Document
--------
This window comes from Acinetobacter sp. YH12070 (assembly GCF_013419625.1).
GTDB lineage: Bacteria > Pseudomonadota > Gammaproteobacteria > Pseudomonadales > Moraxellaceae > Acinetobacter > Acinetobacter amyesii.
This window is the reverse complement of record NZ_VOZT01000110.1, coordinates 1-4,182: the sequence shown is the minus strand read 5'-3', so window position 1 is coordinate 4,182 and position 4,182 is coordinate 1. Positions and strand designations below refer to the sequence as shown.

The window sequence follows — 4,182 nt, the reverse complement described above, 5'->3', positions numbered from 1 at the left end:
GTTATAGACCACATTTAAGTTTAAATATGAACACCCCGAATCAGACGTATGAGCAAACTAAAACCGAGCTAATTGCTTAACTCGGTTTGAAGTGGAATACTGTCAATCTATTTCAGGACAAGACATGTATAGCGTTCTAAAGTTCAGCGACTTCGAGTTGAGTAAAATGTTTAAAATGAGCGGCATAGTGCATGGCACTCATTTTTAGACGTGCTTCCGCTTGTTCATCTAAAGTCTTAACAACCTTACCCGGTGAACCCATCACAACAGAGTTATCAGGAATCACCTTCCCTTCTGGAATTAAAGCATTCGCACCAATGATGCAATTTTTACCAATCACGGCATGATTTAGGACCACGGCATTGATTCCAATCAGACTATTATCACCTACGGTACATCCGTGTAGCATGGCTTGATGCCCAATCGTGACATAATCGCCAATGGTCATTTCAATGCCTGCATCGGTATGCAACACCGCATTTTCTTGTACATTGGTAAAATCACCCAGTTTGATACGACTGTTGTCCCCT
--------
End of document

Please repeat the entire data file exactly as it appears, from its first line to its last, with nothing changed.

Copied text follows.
This window comes from Acinetobacter sp. YH12070 (assembly GCF_013419625.1).
GTDB lineage: Bacteria > Pseudomonadota > Gammaproteobacteria > Pseudomonadales > Moraxellaceae > Acinetobacter > Acinetobacter amyesii.
This window is the reverse complement of record NZ_VOZT01000110.1, coordinates 1-4,182: the sequence shown is the minus strand read 5'-3', so window position 1 is coordinate 4,182 and position 4,182 is coordinate 1. Positions and strand designations below refer to the sequence as shown.

The window sequence follows — 4,182 nt, the reverse complement described above, 5'->3', positions numbered from 1 at the left end:
GTTATAGACCACATTTAAGTTTAAATATGAACACCCCGAATCAGACGTATGAGCAAACTAAAACCGAGCTAATTGCTTAACTCGGTTTGAAGTGGAATACTGTCAATCTATTTCAGGACAAGACATGTATAGCGTTCTAAAGTTCAGCGACTTCGAGTTGAGTAAAATGTTTAAAATGAGCGGCATAGTGCATGGCACTCATTTTTAGACGTGCTTCCGCTTGTTCATCTAAAGTCTTAACAACCTTACCCGGTGAACCCATCACAACAGAGTTATCAGGAATCACCTTCCCTTCTGGAATTAAAGCATTCGCACCAATGATGCAATTTTTACCAATCACGGCATGATTTAGGACCACGGCATTGATTCCAATCAGACTATTATCACCTACGGTACATCCGTGTAGCATGGCTTGATGCCCAATCGTGACATAATCGCCAATGGTCATTTCAATGCCTGCATCGGTATGCAACACCGCATTTTCTTGTACATTGGTAAAATCACCCAGTTTGATACGACTGTTGTCCCCT